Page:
Max Verstappen reacts to Honda's departure from Formula 1
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F1 could be set for a host of rule changes in response to the remarkable events at Sunday’s Belgian Grand Prix, with the sport’s top bosses keen to work with teams to ensure this situation is dealt with better if it arises again. Half-points were awarded after just three laps amid terrible weather conditions at Spa, all of which were behind a safety car with no overtaking allowed.
Unrelenting heavy rain in Belgium led to a delayed start, before Bernd Maylander led the racers on a formation lap to test visibility.
They learned quickly, however, that they could not see a thing in front of them, and so the drivers were led back to the pits to wait for a gap in the rain.
After around two hours, though, it had become clear there wasn’t going to be one, and the FIA was left with a decision to make.
Instead of calling the race off, race director Michael Masi gave the green light for two more laps behind the safety car so a result could be declared under the sport’s current rules, before abandoning the Grand Prix.
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As at least two laps had been completed, half-points were awarded to those in the top 10.
While some believe it was fair to reward those who had performed well in qualifying, many drivers have voiced their discontent at a situation where they were not able to overtake or compete for points.
Autosport reports F1 chief executive Stefano Domenicali also has concerns about how the situation was dealt with, and is keen to meet with all relevant parties to consider rule changes so it does not happen again.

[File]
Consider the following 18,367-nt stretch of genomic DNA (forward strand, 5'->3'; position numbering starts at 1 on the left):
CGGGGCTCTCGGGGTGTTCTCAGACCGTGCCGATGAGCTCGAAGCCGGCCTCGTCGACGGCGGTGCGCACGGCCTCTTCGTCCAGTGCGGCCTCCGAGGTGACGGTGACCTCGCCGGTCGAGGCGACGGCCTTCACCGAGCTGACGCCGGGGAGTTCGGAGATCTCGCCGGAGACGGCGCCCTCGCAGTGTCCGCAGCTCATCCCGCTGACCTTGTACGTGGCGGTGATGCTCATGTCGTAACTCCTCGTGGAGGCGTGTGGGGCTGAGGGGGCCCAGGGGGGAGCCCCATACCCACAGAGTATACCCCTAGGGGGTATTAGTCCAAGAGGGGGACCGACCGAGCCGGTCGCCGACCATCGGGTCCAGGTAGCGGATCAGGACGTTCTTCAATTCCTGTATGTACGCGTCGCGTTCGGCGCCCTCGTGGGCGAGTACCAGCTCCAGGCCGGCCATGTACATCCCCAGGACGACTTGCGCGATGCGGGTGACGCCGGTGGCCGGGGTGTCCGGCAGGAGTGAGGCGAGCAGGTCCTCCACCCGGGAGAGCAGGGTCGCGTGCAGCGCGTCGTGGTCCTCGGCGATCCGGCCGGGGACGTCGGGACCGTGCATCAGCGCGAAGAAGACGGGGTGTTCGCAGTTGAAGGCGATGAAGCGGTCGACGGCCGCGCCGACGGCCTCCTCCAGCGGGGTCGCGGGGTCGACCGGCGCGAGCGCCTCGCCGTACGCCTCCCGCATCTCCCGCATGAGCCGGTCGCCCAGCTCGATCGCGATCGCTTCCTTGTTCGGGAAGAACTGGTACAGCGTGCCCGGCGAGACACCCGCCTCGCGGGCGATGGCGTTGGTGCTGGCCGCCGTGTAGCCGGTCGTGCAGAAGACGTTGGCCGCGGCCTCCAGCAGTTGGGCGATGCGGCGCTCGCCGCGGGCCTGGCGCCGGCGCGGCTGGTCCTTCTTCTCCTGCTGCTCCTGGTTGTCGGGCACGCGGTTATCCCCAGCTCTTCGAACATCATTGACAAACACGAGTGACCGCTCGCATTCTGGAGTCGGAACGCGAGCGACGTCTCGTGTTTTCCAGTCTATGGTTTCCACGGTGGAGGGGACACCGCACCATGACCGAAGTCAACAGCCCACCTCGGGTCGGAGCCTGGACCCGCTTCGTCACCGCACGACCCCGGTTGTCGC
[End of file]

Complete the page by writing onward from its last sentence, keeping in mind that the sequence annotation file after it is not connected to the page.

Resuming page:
F1, the FIA and all the teams in the sport would need to approve any such changes.
Masi has also said the FIA and the teams will get together to “look at a whole lot of things” in light of those events in Belgium.
Former racer and Sky Sports presenter Karun Chandhok said the FIA “needs to learn from Spa and change the rules on what constitutes a race”.
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“I would say it needs at least 25 per cent of laps run without the safety car to classify it as a race and award half-points,” he suggested.
“If drivers aren’t allowed to overtake, it can’t be a race.”
Lewis Hamilton was one of those affected by the decision to still award points, as it meant Max Verstappen cut the seven-time world champion’s lead at the top of the championship down to just three points.
The Briton was also one of those to voice their unhappiness at the way things had been done, and told Sky Sports he thought the sports had “made a bad choice” by running the extra laps.
And on Sunday evening he described the situation as a “farce” in a post on Instagram.
Alpine racer Fernando Alonso, who was one place outside the points, said the call was “shocking”, while the Alfa Romeo team released a statement in which it said the situation could have been “dealt with a lot more appropriately”, adding: “This outcome hurts us all.”
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